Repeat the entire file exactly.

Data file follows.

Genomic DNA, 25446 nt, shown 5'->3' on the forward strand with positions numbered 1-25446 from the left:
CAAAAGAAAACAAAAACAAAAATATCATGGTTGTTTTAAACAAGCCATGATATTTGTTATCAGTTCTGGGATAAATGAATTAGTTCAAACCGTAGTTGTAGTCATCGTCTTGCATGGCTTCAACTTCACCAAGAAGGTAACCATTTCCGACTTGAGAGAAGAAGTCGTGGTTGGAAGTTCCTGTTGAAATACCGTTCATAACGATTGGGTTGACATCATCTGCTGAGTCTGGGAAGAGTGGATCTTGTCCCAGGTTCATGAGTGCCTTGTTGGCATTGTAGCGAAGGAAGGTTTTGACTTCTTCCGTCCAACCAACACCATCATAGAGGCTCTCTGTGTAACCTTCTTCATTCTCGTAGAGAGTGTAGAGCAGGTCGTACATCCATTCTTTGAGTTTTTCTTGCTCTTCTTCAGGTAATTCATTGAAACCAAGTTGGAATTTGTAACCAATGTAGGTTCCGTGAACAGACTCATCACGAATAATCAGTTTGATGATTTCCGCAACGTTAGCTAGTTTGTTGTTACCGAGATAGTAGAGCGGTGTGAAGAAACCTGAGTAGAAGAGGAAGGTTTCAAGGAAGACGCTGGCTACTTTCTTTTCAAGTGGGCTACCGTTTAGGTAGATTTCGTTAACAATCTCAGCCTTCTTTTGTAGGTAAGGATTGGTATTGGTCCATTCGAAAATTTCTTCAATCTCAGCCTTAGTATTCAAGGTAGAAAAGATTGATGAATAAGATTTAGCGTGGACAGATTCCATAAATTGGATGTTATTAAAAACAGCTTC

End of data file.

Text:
Genomic DNA, 25446 nt, shown 5'->3' on the forward strand with positions numbered 1-25446 from the left:
CAAAAGAAAACAAAAACAAAAATATCATGGTTGTTTTAAACAAGCCATGATATTTGTTATCAGTTCTGGGATAAATGAATTAGTTCAAACCGTAGTTGTAGTCATCGTCTTGCATGGCTTCAACTTCACCAAGAAGGTAACCATTTCCGACTTGAGAGAAGAAGTCGTGGTTGGAAGTTCCTGTTGAAATACCGTTCATAACGATTGGGTTGACATCATCTGCTGAGTCTGGGAAGAGTGGATCTTGTCCCAGGTTCATGAGTGCCTTGTTGGCATTGTAGCGAAGGAAGGTTTTGACTTCTTCCGTCCAACCAACACCATCATAGAGGCTCTCTGTGTAACCTTCTTCATTCTCGTAGAGAGTGTAGAGCAGGTCGTACATCCATTCTTTGAGTTTTTCTTGCTCTTCTTCAGGTAATTCATTGAAACCAAGTTGGAATTTGTAACCAATGTAGGTTCCGTGAACAGACTCATCACGAATAATCAGTTTGATGATTTCCGCAACGTTAGCTAGTTTGTTGTTACCGAGATAGTAGAGCGGTGTGAAGAAACCTGAGTAGAAGAGGAAGGTTTCAAGGAAGACGCTGGCTACTTTCTTTTCAAGTGGGCTACCGTTTAGGTAGATTTCGTTAACAATCTCAGCCTTCTTTTGTAGGTAAGGATTGGTATTGGTCCATTCGAAAATTTCTTCAATCTCAGCCTTAGTATTCAAGGTAGAAAAGATTGATGAATAAGATTTAGCGTGGACAGATTCCATAAATTGGATGTTATTAAAAACAGCTTC